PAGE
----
This resulted in the need for companies to be able, as part of their improved governance control frameworks, to carry out internal investigations to investigate concerns. In many cases significant, extra territorial and complex enquiries will have been, and are, referred to external law firms for reasons of legal privilege and independence. However, with the increasingly complex regulatory and legal environment that has now developed globally, companies are more routinely carrying out a variety of more mainstream ‘business as usual’ investigations to help them maintain and demonstrate a robust compliance culture as well as achieve legal and regulatory compliance. It is not now practical, or commercially viable, to outsource the majority of internal investigations. This has led to an increase in the number of in-house roles for investigators to deal with this workload.

Legislation and regulatory requirements

Certain sectors are more highly regulated than others and investigation requirements may vary significantly between jurisdictions. Whether the investigation supports internal disciplinary, regulatory requirements, civil or criminal actions, the same fundamental requirements exist. Currently in the regulated sector regulators have not specified qualification or educational requirements for those undertaking investigations. However, regulators, investigative bodies and prosecuting authorities may take into consideration ‘skilled person’ criteria when reviewing internal corporate investigations. The current US Department of Justice guidance to prosecutors when evaluating corporate compliance programmes[3] in respect of investigations looks for investigations scoped by suitability qualified personnel, but currently the guidance does not define what they consider suitability qualified personnel to mean in terms of the qualifications. Those undertaking the investigation should have the skills and experience commensurate with the investigation being undertaken. Those responsible for overseeing, managing or carrying out investigations should be ‘fit for purpose’. Organisations, if held to account for their actions, need to be able to demonstrate they have been robust and the investigation is defensible and will stand up to external review. Those that do not will risk being subject to significant sanctions and reputational damage.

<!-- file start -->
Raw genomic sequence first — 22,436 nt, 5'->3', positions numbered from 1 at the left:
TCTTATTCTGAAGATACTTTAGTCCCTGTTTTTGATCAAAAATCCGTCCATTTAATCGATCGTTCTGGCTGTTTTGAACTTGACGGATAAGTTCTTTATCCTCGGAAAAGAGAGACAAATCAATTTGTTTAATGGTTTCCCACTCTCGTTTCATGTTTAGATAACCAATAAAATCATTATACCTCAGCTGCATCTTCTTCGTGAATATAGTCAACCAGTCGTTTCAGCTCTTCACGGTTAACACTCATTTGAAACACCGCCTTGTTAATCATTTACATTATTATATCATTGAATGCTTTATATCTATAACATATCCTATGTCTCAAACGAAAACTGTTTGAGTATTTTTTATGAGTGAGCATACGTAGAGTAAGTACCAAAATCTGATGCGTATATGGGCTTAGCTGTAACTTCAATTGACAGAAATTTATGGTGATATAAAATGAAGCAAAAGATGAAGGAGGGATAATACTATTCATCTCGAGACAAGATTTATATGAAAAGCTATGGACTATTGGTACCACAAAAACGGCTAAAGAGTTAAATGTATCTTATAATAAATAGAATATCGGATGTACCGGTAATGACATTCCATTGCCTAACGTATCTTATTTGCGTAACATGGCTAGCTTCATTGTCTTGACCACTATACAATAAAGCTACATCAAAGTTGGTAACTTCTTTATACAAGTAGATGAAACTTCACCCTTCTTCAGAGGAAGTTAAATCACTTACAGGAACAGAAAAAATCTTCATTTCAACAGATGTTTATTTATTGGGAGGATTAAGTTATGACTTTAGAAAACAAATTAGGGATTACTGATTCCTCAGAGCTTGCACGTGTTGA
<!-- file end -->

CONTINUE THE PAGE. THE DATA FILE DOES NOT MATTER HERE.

Certain investigations may require additional knowledge and skills such as whistle blowing investigations where the legislation and regulations varies across jurisdictions and have significant liabilities attached if the investigation is not carried out in the correct manner. The EU Whistleblowing Directive on whistle blowing,[4] for example, increases protections for reporters and the obligations on employers on how they deal with them. This requires investigators to understand the limitations and the liabilities for not following the guidelines.